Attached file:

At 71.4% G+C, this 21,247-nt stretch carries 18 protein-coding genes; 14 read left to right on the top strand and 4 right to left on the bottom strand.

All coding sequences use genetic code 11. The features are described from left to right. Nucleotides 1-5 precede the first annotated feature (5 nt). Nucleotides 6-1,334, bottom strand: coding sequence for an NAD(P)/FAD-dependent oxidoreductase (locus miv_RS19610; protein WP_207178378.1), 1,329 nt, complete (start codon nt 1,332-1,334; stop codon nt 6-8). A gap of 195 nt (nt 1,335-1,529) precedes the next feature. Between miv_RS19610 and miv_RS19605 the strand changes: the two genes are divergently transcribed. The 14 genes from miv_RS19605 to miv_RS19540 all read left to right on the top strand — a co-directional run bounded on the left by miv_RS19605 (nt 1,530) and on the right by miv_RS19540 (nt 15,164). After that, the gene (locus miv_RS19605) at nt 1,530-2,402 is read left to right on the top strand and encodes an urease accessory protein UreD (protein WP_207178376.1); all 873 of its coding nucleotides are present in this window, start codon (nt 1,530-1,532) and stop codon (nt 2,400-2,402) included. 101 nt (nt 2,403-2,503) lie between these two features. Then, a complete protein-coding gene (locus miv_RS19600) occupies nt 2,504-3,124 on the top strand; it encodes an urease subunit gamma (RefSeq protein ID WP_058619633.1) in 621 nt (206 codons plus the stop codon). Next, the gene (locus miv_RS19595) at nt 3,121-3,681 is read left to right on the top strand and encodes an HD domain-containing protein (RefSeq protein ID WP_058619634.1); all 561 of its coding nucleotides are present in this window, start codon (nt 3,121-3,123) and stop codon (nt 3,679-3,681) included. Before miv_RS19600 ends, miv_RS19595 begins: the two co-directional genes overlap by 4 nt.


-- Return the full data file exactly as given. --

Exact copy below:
At 71.4% G+C, this 21,247-nt stretch carries 18 protein-coding genes; 14 read left to right on the top strand and 4 right to left on the bottom strand.

All coding sequences use genetic code 11. The features are described from left to right. Nucleotides 1-5 precede the first annotated feature (5 nt). Nucleotides 6-1,334, bottom strand: coding sequence for an NAD(P)/FAD-dependent oxidoreductase (locus miv_RS19610; protein WP_207178378.1), 1,329 nt, complete (start codon nt 1,332-1,334; stop codon nt 6-8). A gap of 195 nt (nt 1,335-1,529) precedes the next feature. Between miv_RS19610 and miv_RS19605 the strand changes: the two genes are divergently transcribed. The 14 genes from miv_RS19605 to miv_RS19540 all read left to right on the top strand — a co-directional run bounded on the left by miv_RS19605 (nt 1,530) and on the right by miv_RS19540 (nt 15,164). After that, the gene (locus miv_RS19605) at nt 1,530-2,402 is read left to right on the top strand and encodes an urease accessory protein UreD (protein WP_207178376.1); all 873 of its coding nucleotides are present in this window, start codon (nt 1,530-1,532) and stop codon (nt 2,400-2,402) included. 101 nt (nt 2,403-2,503) lie between these two features. Then, a complete protein-coding gene (locus miv_RS19600) occupies nt 2,504-3,124 on the top strand; it encodes an urease subunit gamma (RefSeq protein ID WP_058619633.1) in 621 nt (206 codons plus the stop codon). Next, the gene (locus miv_RS19595) at nt 3,121-3,681 is read left to right on the top strand and encodes an HD domain-containing protein (RefSeq protein ID WP_058619634.1); all 561 of its coding nucleotides are present in this window, start codon (nt 3,121-3,123) and stop codon (nt 3,679-3,681) included. Before miv_RS19600 ends, miv_RS19595 begins: the two co-directional genes overlap by 4 nt.